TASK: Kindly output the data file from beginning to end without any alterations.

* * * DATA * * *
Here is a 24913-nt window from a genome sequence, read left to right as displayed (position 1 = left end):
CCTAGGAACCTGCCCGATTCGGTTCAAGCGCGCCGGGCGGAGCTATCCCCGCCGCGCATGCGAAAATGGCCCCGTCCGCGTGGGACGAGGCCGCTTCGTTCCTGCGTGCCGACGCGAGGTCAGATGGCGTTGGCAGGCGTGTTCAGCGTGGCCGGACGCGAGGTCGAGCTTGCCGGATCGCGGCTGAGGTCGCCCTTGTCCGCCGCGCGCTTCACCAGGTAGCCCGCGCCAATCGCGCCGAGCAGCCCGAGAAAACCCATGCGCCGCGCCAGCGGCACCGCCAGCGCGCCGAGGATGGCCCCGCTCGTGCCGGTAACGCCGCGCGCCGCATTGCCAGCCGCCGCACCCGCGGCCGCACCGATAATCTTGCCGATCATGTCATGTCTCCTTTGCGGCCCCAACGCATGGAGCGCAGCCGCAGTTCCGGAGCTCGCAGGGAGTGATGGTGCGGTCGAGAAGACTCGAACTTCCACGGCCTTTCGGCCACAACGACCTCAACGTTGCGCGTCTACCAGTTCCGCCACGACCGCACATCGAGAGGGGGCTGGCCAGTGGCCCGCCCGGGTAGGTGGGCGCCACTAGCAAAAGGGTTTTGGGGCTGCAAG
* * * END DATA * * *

Here is a 24913-nt window from a genome sequence, read left to right as displayed (position 1 = left end):
CCTAGGAACCTGCCCGATTCGGTTCAAGCGCGCCGGGCGGAGCTATCCCCGCCGCGCATGCGAAAATGGCCCCGTCCGCGTGGGACGAGGCCGCTTCGTTCCTGCGTGCCGACGCGAGGTCAGATGGCGTTGGCAGGCGTGTTCAGCGTGGCCGGACGCGAGGTCGAGCTTGCCGGATCGCGGCTGAGGTCGCCCTTGTCCGCCGCGCGCTTCACCAGGTAGCCCGCGCCAATCGCGCCGAGCAGCCCGAGAAAACCCATGCGCCGCGCCAGCGGCACCGCCAGCGCGCCGAGGATGGCCCCGCTCGTGCCGGTAACGCCGCGCGCCGCATTGCCAGCCGCCGCACCCGCGGCCGCACCGATAATCTTGCCGATCATGTCATGTCTCCTTTGCGGCCCCAACGCATGGAGCGCAGCCGCAGTTCCGGAGCTCGCAGGGAGTGATGGTGCGGTCGAGAAGACTCGAACTTCCACGGCCTTTCGGCCACAACGACCTCAACGTTGCGCGTCTACCAGTTCCGCCACGACCGCACATCGAGAGGGGGCTGGCCAGTGGCCCGCCCGGGTAGGTGGGCGCCACTAGCAAAAGGGTTTTGGGGCTGCAAG